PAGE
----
7. It must be made clear again, that there was no allegation of misappropriation of clients’ funds before the Panel. A mere suspicion is not enough. It is a fundamental tenet of our law that there must be an allegation of misappropriation before the tribunal can deal with such an issue. The third allegation, failure to cooperate with an MFDA investigation, does not cover any other kind or type of misconduct.
  8. On the other hand, the alleged failure to cooperate with the MFDA investigation is in a very real sense a breach of an obligation which is fundamental. The obligation of every Approved Person is to cooperate fully with the MFDA and that is an essential part of the self-regulatory process that the MFDA is privileged to have.
    1. Vitch (Re), 2011 LNCMFDA 63 at paras. 55 and 56
    2. Tuitakalai (Re), 2021 LNCMFDA 21 at paras. 50-54, 60
    3. Travis (Re), 2018 LNCMFDA 178 at para. 8
  9. In the British Columbia Securities Commission v Branch case in the Supreme Court of Canada, Justice L’Heureux-Dubé summarizes the rational for the requirement for complete cooperation from members of regulated securities markets as follows:

… given the nature and breadth of this obligation, as well as the important economic stake that the investing public holds in its proper fulfillment, I fail to see how market participants would not expect to be questioned by regulators from time to time as to their market activities, in order for the securities commissions to be able to ensure that they, or the corporations that they represent, have complied with the prescribed standards.

  1. British Columbia Securities Commission v. Branch, [1995] 2 SCR 3 at paras. 77 and 78.
  1. This same principle has been confirmed by multiple securities regulators, that the privilege of being permitted to participate in the securities markets as an advisor comes with the fundamental obligation to submit to the jurisdiction of securities regulators and to participate in regulatory investigations when asked to do so.
    1. Robb (Re), [2002] I.D.A.C.D. No. 1 at para. 16
    2. Chow (Re), (2022), MFDA File No. 202054 at paras. 65-68
  2. As stated by the Hearing Panel in Vitch (Re), there can be no exception to the obligation to cooperate. Otherwise, Approved Persons would only be obliged to cooperate with an investigation if Staff could establish that there was no other way to obtain the requested records or information that were requested from the Respondent. The imposition of the obligation on subjects of regulatory investigations to cooperate with the investigation is the most expeditious and cost effective way (and in some cases the only way) that Staff can obtain records or information within the knowledge, possession, power, or control of a subject of an investigation is from the subject directly.
    1. Vitch (Re), 2011 LNCMFDA 63 at paras. 55 and 56
  3. By failing to produce banking records requested by Staff, failing to fulfil undertakings given by Staff and expressly refusing to further cooperate with Staff’s investigation, the Respondent contravened section 22.1 of MFDA By-law No. 1.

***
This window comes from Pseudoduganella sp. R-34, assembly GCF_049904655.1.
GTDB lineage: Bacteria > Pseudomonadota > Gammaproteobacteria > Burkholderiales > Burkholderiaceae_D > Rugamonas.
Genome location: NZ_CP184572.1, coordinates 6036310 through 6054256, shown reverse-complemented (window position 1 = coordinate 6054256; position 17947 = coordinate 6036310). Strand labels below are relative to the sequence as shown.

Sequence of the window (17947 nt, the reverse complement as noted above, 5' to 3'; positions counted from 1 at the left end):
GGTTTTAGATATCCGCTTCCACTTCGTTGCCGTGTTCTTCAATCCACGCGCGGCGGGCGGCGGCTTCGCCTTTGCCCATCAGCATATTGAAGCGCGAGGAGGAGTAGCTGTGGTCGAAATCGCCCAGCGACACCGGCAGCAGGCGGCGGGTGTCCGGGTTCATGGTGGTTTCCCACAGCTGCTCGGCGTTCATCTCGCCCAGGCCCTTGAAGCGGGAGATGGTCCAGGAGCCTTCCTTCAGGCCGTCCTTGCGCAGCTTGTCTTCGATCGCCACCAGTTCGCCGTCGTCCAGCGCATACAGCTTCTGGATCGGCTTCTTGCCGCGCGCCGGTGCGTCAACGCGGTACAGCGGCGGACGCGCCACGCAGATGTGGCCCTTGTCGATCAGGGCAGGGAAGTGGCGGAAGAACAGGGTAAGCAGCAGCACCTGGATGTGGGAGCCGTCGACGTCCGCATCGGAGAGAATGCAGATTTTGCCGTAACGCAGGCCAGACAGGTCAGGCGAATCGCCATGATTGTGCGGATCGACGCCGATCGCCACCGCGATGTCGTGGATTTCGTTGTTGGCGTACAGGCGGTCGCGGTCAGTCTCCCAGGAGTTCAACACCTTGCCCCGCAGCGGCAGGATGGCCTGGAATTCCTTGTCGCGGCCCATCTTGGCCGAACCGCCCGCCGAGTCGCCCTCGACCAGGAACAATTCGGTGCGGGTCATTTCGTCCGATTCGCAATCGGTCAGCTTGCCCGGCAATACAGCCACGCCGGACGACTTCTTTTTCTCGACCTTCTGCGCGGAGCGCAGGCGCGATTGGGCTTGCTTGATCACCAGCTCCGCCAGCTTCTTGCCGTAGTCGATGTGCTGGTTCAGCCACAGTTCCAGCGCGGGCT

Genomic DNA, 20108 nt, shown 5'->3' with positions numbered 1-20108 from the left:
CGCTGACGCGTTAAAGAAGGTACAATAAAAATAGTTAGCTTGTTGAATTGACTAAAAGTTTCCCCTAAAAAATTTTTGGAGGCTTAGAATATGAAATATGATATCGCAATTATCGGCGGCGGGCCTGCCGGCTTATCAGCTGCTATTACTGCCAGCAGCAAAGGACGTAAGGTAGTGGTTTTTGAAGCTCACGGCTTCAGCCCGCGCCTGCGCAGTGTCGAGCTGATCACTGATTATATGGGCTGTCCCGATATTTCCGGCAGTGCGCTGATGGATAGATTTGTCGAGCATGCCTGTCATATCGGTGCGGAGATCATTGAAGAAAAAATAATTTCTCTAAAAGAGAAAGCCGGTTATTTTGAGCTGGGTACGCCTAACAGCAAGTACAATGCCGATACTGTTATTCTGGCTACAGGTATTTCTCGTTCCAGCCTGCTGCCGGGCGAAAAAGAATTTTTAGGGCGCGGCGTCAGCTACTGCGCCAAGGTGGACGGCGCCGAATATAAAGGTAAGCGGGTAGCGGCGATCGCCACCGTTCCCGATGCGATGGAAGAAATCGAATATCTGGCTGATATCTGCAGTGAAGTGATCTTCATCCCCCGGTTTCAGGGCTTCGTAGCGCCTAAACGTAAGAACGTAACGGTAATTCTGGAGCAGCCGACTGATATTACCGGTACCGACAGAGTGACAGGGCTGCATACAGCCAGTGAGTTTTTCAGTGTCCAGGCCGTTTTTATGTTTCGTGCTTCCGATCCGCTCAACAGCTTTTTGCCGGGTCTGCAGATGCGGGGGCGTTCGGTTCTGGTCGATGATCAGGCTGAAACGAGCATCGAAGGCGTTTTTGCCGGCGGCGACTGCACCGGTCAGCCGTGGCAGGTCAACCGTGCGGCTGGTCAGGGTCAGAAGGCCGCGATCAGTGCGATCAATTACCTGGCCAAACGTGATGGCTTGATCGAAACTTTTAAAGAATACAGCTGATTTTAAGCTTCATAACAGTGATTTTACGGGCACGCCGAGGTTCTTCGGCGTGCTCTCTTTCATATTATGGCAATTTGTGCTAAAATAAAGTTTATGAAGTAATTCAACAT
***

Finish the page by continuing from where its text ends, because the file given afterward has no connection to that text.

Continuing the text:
1. Having regard to all the evidence and the facts as they appear in the proceedings before us and having heard Counsel on behalf of the parties, the Panel found the following Allegations had been proved:

Allegation #1: Between 2006 and February 13, 2018, the Respondent engaged in outside activities that were not disclosed to or approved by the Member or entered into unauthorized referral arrangements with third parties by:

  1. acting as an officer and director of a corporation that produces software and provides services in the American healthcare sector and its subsidiary corporation;
  2. offering financial planning, consulting, estate planning, tax preparation or other services to clients or other individuals for which he charged fees;
  3. charging fees to clients or other individuals for referrals to third party professionals;
  4. withdrawn by Staff;

contrary to the Member’s policies and procedures and MFDA Rules 1.2.1(d)1 [now Rule 1.3.2], 2.4.2, 2.5.1, 2.10 and 1.1.2.

Allegation #2: Between 2006 and February 13, 2018, the Respondent provided false and misleading responses to the Member, contrary to MFDA Rule 2.1.1(b) and (c).

Allegation #3: Commencing no later than June 18, 2019, the Respondent failed to cooperate with an investigation of his conduct by Staff of the MFDA, contrary to section 22.1 of MFDA By-law No. 1.

(For clarity, the Panel adopted the minor amendments to allegations 1 and 2 requested by Staff as they were inconsequential.)


  1. By virtue of section 24 of MFDA By-law No, 1, having found the Allegations made against the Respondent to have been proven, the Panel could impose any of the penalties set out in s.24.1.1 (a – f) which include a permanent prohibition of the authority of the Approved Person to conduct securities related business and a fine not exceeding the greater of $5,000,000 or three times the profit obtained or loss avoided by engaging in the misconduct.